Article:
> > that consumer engagement and lowers the overall revenue the publisher may
> > charge an advertiser in connection with the serving of the advertiser's
> > ads to that non-targeted consumer. In this case, f-capping would be even
> > more important from a cost-savings perspective; the more non-relevant ads
> > I serve a consumer, the more cost associated-- f-capping limits delivery
> > and thus limits costs. Also, it's probably not a stretch to assume that
> > many advertisers may not want to serve their ads at all to consumers who
> > are expressing DNT:1. Enter the digital divide once again: anti-targeting
> > may lead to a situation where the only ads being served to 'lower-value'
> > DNT:1 users are the ones everyone would rather avoid (annoying content ads
> > that are served only on a CPA basis). Premium content ads are generally
> > very expensive to produce and serve (premium rich media ads cost more to
> > serve), so my educated guess is that advertisers wont want to take a
> > chance on where they will spend money serving these ads. So imagine that
> > premium advertisers contractually obligate their publishers to set
> > f-capping at 0/24 for DNT:1 users (this means that the premium ad would
> > never be shown to the DNT:1 user). To play the end game, if DNT:1 signals
> > were ubiquitous on the Web, the overall value of "free access" publishing
> > would go down and I believe there would be a rapid proliferation of
> > payment gateways in response (the money to pay for content and innovation
> > has to come from somewhere). Once again, enter the new digital divide
> > (where the 'haves' pay for access and the 'have nots" are denied access,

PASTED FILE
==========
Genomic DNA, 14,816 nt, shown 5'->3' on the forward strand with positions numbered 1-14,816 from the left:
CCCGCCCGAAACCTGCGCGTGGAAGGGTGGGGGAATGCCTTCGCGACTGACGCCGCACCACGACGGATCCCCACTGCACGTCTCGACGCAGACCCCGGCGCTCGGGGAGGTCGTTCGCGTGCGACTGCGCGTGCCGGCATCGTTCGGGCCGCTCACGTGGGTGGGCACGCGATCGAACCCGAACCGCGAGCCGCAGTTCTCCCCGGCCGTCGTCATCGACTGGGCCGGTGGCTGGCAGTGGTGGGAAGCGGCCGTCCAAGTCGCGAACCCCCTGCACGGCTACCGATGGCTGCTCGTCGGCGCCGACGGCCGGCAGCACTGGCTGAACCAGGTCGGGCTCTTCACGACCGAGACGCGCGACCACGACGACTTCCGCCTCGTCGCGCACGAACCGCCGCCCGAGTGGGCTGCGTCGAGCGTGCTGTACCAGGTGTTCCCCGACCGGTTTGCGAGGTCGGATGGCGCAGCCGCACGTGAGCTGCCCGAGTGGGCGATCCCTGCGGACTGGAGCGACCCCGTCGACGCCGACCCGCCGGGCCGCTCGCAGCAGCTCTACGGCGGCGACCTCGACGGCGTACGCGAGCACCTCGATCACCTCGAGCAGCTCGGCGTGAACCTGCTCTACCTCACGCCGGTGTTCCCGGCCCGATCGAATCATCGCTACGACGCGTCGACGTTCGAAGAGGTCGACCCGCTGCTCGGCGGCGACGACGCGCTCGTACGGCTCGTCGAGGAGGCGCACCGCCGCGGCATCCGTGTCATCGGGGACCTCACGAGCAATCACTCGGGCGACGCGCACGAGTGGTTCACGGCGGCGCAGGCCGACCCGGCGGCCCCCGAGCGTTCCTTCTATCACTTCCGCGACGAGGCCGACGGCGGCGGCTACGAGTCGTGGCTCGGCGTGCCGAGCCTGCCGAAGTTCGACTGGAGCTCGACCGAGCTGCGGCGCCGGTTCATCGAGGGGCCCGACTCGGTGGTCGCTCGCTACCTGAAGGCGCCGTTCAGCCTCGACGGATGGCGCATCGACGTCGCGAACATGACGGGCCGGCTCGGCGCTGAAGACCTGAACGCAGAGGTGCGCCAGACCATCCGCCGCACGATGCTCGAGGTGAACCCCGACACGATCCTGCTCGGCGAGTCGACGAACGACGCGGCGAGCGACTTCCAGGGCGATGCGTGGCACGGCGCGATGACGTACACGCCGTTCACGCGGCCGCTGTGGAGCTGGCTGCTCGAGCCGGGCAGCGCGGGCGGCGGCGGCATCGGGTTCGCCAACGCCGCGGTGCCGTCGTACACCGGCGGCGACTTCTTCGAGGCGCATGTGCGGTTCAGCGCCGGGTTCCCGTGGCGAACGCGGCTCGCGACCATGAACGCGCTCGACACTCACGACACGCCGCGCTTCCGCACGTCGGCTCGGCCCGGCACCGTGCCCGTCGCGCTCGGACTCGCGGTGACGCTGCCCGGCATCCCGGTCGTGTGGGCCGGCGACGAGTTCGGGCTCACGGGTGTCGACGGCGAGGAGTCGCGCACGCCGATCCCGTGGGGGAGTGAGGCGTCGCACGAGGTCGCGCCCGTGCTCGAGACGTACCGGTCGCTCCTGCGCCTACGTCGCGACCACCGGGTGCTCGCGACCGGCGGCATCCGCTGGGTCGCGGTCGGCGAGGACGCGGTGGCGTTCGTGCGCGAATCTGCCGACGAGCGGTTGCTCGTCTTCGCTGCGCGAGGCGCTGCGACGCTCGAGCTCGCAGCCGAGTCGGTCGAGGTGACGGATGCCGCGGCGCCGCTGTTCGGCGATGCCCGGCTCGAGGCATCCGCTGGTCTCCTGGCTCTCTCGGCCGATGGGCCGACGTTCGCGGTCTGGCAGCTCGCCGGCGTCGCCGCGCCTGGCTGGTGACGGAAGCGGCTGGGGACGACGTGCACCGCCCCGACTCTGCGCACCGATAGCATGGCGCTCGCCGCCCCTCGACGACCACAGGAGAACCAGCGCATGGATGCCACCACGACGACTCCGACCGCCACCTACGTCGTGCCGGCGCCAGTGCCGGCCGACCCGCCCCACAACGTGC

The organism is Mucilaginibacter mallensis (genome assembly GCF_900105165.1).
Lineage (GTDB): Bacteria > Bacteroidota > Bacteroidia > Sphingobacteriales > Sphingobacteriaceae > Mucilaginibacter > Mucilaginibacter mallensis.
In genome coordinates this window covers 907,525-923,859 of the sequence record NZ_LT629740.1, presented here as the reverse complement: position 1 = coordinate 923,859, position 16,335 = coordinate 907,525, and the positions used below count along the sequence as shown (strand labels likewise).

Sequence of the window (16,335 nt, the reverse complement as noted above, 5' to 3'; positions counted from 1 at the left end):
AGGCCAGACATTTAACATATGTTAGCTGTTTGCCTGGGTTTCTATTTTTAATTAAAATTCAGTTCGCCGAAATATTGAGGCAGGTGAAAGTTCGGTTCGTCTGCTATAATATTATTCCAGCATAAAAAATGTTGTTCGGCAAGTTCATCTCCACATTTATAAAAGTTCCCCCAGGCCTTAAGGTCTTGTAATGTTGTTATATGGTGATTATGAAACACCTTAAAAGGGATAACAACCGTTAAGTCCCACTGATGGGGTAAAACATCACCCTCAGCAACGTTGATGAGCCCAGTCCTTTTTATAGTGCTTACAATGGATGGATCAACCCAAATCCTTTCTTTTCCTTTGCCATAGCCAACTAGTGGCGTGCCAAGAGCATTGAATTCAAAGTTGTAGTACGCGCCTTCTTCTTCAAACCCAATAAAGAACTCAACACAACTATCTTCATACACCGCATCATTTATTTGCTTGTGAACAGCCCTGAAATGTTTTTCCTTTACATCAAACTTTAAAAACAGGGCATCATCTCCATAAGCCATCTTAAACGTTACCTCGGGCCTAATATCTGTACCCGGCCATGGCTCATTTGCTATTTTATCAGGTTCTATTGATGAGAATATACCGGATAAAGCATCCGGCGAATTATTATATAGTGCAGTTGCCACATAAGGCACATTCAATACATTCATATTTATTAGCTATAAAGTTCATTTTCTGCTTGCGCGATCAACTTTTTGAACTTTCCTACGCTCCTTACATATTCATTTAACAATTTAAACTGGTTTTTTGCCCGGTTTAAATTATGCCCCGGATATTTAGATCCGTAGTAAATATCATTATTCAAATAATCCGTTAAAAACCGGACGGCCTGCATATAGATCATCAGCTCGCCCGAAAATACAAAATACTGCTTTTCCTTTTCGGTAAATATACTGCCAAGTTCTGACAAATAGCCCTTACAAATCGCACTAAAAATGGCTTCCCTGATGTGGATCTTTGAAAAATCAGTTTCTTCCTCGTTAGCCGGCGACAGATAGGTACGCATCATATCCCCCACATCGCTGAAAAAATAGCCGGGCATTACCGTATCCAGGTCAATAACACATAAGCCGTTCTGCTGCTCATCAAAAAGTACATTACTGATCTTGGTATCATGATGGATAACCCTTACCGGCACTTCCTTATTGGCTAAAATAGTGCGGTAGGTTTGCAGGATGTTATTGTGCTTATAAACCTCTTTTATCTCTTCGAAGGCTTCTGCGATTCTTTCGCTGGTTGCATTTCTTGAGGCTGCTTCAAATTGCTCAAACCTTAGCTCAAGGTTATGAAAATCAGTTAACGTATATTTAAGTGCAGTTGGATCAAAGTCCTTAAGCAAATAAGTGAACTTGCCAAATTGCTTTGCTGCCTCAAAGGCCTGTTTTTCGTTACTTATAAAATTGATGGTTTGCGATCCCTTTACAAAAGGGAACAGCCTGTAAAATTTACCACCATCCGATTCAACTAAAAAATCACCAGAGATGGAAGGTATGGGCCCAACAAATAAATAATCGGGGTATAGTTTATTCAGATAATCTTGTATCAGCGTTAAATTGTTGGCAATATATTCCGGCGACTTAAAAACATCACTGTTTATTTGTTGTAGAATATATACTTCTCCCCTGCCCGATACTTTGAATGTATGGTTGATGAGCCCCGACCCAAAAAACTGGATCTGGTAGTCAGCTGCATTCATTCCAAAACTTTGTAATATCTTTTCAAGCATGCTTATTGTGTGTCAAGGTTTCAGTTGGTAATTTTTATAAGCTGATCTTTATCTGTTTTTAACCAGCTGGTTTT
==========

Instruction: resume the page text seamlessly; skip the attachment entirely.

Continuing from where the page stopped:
> > based on financial ability to pay), courtesy of this working group, IF we
> > don't get it right.
> >  
> > Chris Mejia | Digital Supply Chain Solutions | Ad Technology Group |
> > Interactive Advertising Bureau - IAB
> >  
> >  
> >  
> > On 7/11/12 1:15 PM, "Tamir Israel"<tisrael@cippic.ca (mailto:tisrael@cippic.ca)> wrote:
> >  
> > > Chris -- I personally found your explanation very useful so thank you.
> > >  
> > > On 7/11/2012 3:27 PM, Chris Mejia wrote:
> > > > Advertisers have plenty of
> > > > reasonable business reasons to require f-capping in their contracts:
> > > > i.e.
> > > > a) not annoy consumers with overdelivery when such annoyance leads to
> > > > negative advertiser brand association, and b) not needlessly waste ad
> > > > impressions and money on serving ads over and over again to users who
> > > > have
> > > > opted out of the value exchange in the first place.
> > > >  
> > >  
> > > It's not clear to me that selecting a DNT-1 means opting out of the
> > > value exchange. The very fact that you need to F-cap those who have
> > > chosen to send a DNT-1 seems to imply that these impressions remain
> > > valuable, at least to some extent (or, I imagine, no ad would be served
> > > at all and we need not worry about annoying users with repeated
> > > exposures or maximizing ROI).
> > >  
> > > Best,
> > > Tamir
> > >  
> >  
> >  
Received on Wednesday, 11 July 2012 22:27:08 UTC